Examine some basic microcontroller concepts, how they are used and some generic I/O paths. The intent is to give the audience a broad picture of microcontrollers and how they are used.
No sound after minute 11.....
Please fix it!
Thanks Andres. I am looking into this now. Not sure what the issue is yet but I will do my best to get this resolved as soon as I can!
Great video but I had the same problem of sound thanks Eli for this video
Sorry for the delay on this. I am trying to get to it as soon as I can. lots more goodies to come!
These videos are outstanding! Excellent job Eli! I wish Volt Vision's senior design teams had these videos for the 4 consecutive years we tried to use Freescale technology. I remember when CW switched over to Eclipse... one of my student teams became "Guinea Pig Testers". It took them 4+ months to get an "out of the box" example project to build successfully. There was no help whatsoever from the local Freescale support team because it was a college project. Unfortunately it was years later that I learned about John McLellan and his awesome team...and again more years later I see these videos.
Excellent, excellent, excellent work! These are perfect for beginner students.
Btw, the audio is still cutting out just before the 11min mark on the first video.
Original report of this sound problem on Aug27, 2013... Today's date Apr25, 2014
I look forward to more videos and I will start referring people to these as an excellent learning resource.
President, Volt Vision
Thanks for the feedback. I find that there a 3 or 4 major hang ups that new students find themselves in when starting with microcotnrollers (Wheter it being Freecale, TI, etc).
1.) You *have* to understand the build tools. In this case, Eclipse. This is not a Freescale only issue. 75% of the problems I seem with getting things to compile is that the student doesn't understand the relationship between Eclipse and how the compilers use your files to produce the binary. This is where mbed, aruduino, etc. have done well. The build tools are very simple. the challenge is that you always give something up for having the ease of use. They are key to getting people started. After you get comfortable, then lay on the more complex build tools. I.E. learn how to paint your walls before you build the entire house :-)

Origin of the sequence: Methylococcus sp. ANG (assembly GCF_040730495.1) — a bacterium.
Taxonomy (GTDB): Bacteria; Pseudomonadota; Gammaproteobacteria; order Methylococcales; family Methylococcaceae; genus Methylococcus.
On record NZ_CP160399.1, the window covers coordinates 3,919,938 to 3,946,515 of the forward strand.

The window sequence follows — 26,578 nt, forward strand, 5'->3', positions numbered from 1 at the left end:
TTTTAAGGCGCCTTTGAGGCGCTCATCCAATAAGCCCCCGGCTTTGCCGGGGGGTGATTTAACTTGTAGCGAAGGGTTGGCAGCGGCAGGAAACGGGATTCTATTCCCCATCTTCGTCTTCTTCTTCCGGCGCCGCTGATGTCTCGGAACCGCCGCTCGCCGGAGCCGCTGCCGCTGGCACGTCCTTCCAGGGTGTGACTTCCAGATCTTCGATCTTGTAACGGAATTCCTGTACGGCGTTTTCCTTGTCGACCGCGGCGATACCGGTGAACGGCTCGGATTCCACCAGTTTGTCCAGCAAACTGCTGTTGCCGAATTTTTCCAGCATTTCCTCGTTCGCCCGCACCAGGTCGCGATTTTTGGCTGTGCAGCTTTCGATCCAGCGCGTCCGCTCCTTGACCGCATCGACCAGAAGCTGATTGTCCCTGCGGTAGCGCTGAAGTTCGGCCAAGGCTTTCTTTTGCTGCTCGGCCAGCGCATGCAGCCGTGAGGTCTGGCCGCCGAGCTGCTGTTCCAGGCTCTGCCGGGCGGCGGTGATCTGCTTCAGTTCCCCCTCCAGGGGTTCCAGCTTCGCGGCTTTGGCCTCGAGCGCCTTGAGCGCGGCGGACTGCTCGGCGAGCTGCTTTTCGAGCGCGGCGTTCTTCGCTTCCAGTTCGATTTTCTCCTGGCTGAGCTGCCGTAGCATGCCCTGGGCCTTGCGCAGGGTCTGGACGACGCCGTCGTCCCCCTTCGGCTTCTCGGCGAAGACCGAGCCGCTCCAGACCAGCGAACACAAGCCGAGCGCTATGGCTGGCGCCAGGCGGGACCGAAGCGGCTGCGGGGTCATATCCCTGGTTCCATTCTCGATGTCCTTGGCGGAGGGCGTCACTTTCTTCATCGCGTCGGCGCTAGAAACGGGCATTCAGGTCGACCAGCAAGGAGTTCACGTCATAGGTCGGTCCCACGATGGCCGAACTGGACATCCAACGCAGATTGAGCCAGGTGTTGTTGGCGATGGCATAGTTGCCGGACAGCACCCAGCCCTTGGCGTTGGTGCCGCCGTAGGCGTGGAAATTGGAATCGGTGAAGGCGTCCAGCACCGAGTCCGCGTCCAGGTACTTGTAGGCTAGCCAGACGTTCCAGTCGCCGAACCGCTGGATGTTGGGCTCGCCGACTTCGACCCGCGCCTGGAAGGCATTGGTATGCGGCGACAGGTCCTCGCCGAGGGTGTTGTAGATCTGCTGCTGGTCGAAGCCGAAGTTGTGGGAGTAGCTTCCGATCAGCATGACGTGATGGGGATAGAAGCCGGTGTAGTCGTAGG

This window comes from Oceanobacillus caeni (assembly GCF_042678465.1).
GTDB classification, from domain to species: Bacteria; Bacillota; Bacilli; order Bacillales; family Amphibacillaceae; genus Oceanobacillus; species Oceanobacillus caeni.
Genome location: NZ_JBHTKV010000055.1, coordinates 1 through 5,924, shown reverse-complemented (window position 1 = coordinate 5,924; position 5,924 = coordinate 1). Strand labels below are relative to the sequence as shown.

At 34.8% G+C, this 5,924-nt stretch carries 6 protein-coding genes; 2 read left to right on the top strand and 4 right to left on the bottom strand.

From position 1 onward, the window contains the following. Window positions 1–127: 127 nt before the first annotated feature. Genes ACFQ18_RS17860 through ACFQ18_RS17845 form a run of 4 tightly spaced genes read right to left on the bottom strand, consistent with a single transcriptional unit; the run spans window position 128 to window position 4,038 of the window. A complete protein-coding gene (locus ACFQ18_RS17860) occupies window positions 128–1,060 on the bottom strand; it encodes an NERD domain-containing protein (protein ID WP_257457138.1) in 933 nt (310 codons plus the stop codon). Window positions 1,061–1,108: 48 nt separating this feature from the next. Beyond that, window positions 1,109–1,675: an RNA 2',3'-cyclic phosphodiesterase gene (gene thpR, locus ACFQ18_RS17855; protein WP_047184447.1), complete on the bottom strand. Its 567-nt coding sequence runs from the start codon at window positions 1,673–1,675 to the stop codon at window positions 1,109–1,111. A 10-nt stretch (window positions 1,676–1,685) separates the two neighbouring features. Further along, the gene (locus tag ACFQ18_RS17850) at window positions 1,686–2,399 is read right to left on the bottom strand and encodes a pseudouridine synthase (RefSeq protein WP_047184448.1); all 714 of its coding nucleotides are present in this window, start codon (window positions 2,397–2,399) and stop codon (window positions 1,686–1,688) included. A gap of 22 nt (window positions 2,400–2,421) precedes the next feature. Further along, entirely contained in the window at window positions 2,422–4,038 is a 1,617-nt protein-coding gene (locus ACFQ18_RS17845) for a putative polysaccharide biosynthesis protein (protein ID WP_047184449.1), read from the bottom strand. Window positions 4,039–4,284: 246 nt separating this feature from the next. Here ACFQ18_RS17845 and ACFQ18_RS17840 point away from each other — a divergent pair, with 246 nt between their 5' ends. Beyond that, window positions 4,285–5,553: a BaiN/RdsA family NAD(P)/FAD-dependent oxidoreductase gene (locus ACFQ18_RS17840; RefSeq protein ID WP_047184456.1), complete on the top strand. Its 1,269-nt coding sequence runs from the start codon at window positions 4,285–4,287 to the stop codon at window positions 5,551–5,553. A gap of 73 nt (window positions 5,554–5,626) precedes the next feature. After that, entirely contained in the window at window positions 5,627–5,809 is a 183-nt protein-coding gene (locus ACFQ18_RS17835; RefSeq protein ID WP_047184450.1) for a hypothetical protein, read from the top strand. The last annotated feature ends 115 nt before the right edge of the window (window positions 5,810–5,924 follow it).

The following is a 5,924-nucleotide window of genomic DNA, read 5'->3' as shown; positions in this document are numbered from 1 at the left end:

2.) You have to fundamentally understand what you want to do in the big picture. Often times we look at example code, get confused and forget what we are trying to do (regardless of platform). This is another big chunk of frustration. I see a lot of confusion arises in that people get frustrated with the tools but it is compounded by the fact they do have a clear goal of what they want to achieve.
3.) Students coming in really don't have enough C code experience to make use of examples. Once you get past twiddling LEDs, you have to belnd in more abstract concepts to structure your code. Most of the professional tools assume you have a grip on data structures, pointers, etc. Couple this with my observation that students do like to read, read ,read, read. This is a large part of engineering. Colleges are doing a poor job of teaching embedded programming. I hope to have some good videos on embedded coding.....
4.) Things like Arduino help get people started but it is kinda of like the guitar hero version of being a musician. It is easy to get started but you are ultimately limited in what you can do. It turns out that using the professional tools can be tough but the reward is pretty big. I have always found that it is an unreasonable expectation for someone to come and and feel that you should be up and running a warp drive unit in 5 minutes. Even when I get helper libraries, etc. I take the time (which is sometimes days) to read all of the data sheets, manuals, etc *before* I start. 99.99% problems arise from the nuances that you simply can't skip over. I
So, the video series is a start. We are trying to create a bridge to help people get over the "hump". It turns out that most of the problems happen early on. I wish I could spend all day just producing educational material to help get people to the next level. It is awesome to see people grow (including myself!). I find the *I* learn a ton just trying to explain things to someone else.
Sorry about the sound problem..... I discovered that I just have to rerecord from scratch....
The video is fixed. I essentially had to record from scratch. The good news is that you get an extra 10 minuts of content!.
Before It is live here, I will have it on youtube:
Microcontrollers Getting Started - The Big Picture - YouTube
Thanks for the shout out Steve...but now everybody knows...
It was a real pleasure to meet you in person at FTF2014, and to compete against you at the Make IT Challenge. I believe that you are one of the (rare) educators that still believe that students have to learn EXTENSIVELY about the basics, so they know what is behind whatever they do, and I share this vision with you. Our presentations at the FTF's Educator's Day had several points in common, about "advocating for the basics".
Congrats for the great work you are doing with your videos!